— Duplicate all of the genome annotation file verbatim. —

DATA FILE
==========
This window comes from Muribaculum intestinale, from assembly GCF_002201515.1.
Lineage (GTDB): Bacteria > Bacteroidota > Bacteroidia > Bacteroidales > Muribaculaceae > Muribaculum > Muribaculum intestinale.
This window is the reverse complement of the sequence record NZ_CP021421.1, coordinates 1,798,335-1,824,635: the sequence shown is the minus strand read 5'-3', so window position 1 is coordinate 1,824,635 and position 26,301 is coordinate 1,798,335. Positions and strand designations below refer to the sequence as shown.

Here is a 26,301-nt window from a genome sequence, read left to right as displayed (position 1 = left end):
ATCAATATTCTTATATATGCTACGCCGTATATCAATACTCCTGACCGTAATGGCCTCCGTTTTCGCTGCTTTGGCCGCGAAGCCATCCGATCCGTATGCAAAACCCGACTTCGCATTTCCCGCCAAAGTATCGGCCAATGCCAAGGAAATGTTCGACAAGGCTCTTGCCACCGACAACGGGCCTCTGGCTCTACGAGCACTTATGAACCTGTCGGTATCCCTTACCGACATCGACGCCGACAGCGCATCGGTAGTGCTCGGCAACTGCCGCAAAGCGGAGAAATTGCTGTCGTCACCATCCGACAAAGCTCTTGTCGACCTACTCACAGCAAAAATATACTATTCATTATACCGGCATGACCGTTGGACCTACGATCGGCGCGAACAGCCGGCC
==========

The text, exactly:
This window comes from Muribaculum intestinale, from assembly GCF_002201515.1.
Lineage (GTDB): Bacteria > Bacteroidota > Bacteroidia > Bacteroidales > Muribaculaceae > Muribaculum > Muribaculum intestinale.
This window is the reverse complement of the sequence record NZ_CP021421.1, coordinates 1,798,335-1,824,635: the sequence shown is the minus strand read 5'-3', so window position 1 is coordinate 1,824,635 and position 26,301 is coordinate 1,798,335. Positions and strand designations below refer to the sequence as shown.

Here is a 26,301-nt window from a genome sequence, read left to right as displayed (position 1 = left end):
ATCAATATTCTTATATATGCTACGCCGTATATCAATACTCCTGACCGTAATGGCCTCCGTTTTCGCTGCTTTGGCCGCGAAGCCATCCGATCCGTATGCAAAACCCGACTTCGCATTTCCCGCCAAAGTATCGGCCAATGCCAAGGAAATGTTCGACAAGGCTCTTGCCACCGACAACGGGCCTCTGGCTCTACGAGCACTTATGAACCTGTCGGTATCCCTTACCGACATCGACGCCGACAGCGCATCGGTAGTGCTCGGCAACTGCCGCAAAGCGGAGAAATTGCTGTCGTCACCATCCGACAAAGCTCTTGTCGACCTACTCACAGCAAAAATATACTATTCATTATACCGGCATGACCGTTGGACCTACGATCGGCGCGAACAGCCGGCC